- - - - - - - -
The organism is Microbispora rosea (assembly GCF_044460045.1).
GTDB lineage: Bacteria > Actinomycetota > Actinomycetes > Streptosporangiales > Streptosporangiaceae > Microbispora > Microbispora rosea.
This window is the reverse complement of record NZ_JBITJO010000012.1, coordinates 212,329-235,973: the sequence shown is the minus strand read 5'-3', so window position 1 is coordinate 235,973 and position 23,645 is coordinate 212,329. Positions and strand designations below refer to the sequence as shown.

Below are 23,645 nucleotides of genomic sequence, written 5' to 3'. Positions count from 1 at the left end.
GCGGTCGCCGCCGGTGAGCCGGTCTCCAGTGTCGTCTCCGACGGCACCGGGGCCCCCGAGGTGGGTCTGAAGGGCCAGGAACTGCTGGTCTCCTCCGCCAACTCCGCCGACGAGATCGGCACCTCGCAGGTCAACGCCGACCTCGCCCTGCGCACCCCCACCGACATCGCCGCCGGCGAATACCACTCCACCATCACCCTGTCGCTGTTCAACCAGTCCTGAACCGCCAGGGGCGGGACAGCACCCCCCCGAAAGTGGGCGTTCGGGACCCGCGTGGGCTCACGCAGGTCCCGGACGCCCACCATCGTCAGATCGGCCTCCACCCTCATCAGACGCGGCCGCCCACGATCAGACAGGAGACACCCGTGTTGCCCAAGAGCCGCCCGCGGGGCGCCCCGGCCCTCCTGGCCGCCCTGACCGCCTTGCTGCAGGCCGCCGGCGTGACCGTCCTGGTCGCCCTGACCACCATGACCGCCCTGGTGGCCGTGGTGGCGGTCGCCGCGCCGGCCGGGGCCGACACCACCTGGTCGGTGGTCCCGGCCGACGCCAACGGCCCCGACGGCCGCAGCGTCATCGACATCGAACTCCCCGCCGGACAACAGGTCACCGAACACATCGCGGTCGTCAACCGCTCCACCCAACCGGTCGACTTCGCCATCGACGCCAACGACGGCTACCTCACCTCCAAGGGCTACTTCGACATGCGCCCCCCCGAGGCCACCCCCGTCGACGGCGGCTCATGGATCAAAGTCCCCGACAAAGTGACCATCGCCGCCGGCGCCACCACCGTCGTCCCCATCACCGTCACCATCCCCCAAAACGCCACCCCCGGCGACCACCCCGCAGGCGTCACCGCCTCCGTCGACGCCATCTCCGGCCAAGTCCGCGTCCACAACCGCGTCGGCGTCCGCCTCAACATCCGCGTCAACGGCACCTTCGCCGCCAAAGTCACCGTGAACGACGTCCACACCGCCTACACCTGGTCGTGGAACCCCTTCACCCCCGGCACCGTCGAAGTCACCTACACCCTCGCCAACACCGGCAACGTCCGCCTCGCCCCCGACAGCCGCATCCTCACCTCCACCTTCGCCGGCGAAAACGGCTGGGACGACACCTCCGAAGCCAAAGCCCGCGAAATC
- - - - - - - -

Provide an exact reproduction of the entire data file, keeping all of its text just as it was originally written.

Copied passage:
The organism is Microbispora rosea (assembly GCF_044460045.1).
GTDB lineage: Bacteria > Actinomycetota > Actinomycetes > Streptosporangiales > Streptosporangiaceae > Microbispora > Microbispora rosea.
This window is the reverse complement of record NZ_JBITJO010000012.1, coordinates 212,329-235,973: the sequence shown is the minus strand read 5'-3', so window position 1 is coordinate 235,973 and position 23,645 is coordinate 212,329. Positions and strand designations below refer to the sequence as shown.

Below are 23,645 nucleotides of genomic sequence, written 5' to 3'. Positions count from 1 at the left end.
GCGGTCGCCGCCGGTGAGCCGGTCTCCAGTGTCGTCTCCGACGGCACCGGGGCCCCCGAGGTGGGTCTGAAGGGCCAGGAACTGCTGGTCTCCTCCGCCAACTCCGCCGACGAGATCGGCACCTCGCAGGTCAACGCCGACCTCGCCCTGCGCACCCCCACCGACATCGCCGCCGGCGAATACCACTCCACCATCACCCTGTCGCTGTTCAACCAGTCCTGAACCGCCAGGGGCGGGACAGCACCCCCCCGAAAGTGGGCGTTCGGGACCCGCGTGGGCTCACGCAGGTCCCGGACGCCCACCATCGTCAGATCGGCCTCCACCCTCATCAGACGCGGCCGCCCACGATCAGACAGGAGACACCCGTGTTGCCCAAGAGCCGCCCGCGGGGCGCCCCGGCCCTCCTGGCCGCCCTGACCGCCTTGCTGCAGGCCGCCGGCGTGACCGTCCTGGTCGCCCTGACCACCATGACCGCCCTGGTGGCCGTGGTGGCGGTCGCCGCGCCGGCCGGGGCCGACACCACCTGGTCGGTGGTCCCGGCCGACGCCAACGGCCCCGACGGCCGCAGCGTCATCGACATCGAACTCCCCGCCGGACAACAGGTCACCGAACACATCGCGGTCGTCAACCGCTCCACCCAACCGGTCGACTTCGCCATCGACGCCAACGACGGCTACCTCACCTCCAAGGGCTACTTCGACATGCGCCCCCCCGAGGCCACCCCCGTCGACGGCGGCTCATGGATCAAAGTCCCCGACAAAGTGACCATCGCCGCCGGCGCCACCACCGTCGTCCCCATCACCGTCACCATCCCCCAAAACGCCACCCCCGGCGACCACCCCGCAGGCGTCACCGCCTCCGTCGACGCCATCTCCGGCCAAGTCCGCGTCCACAACCGCGTCGGCGTCCGCCTCAACATCCGCGTCAACGGCACCTTCGCCGCCAAAGTCACCGTGAACGACGTCCACACCGCCTACACCTGGTCGTGGAACCCCTTCACCCCCGGCACCGTCGAAGTCACCTACACCCTCGCCAACACCGGCAACGTCCGCCTCGCCCCCGACAGCCGCATCCTCACCTCCACCTTCGCCGGCGAAAACGGCTGGGACGACACCTCCGAAGCCAAAGCCCGCGAAATC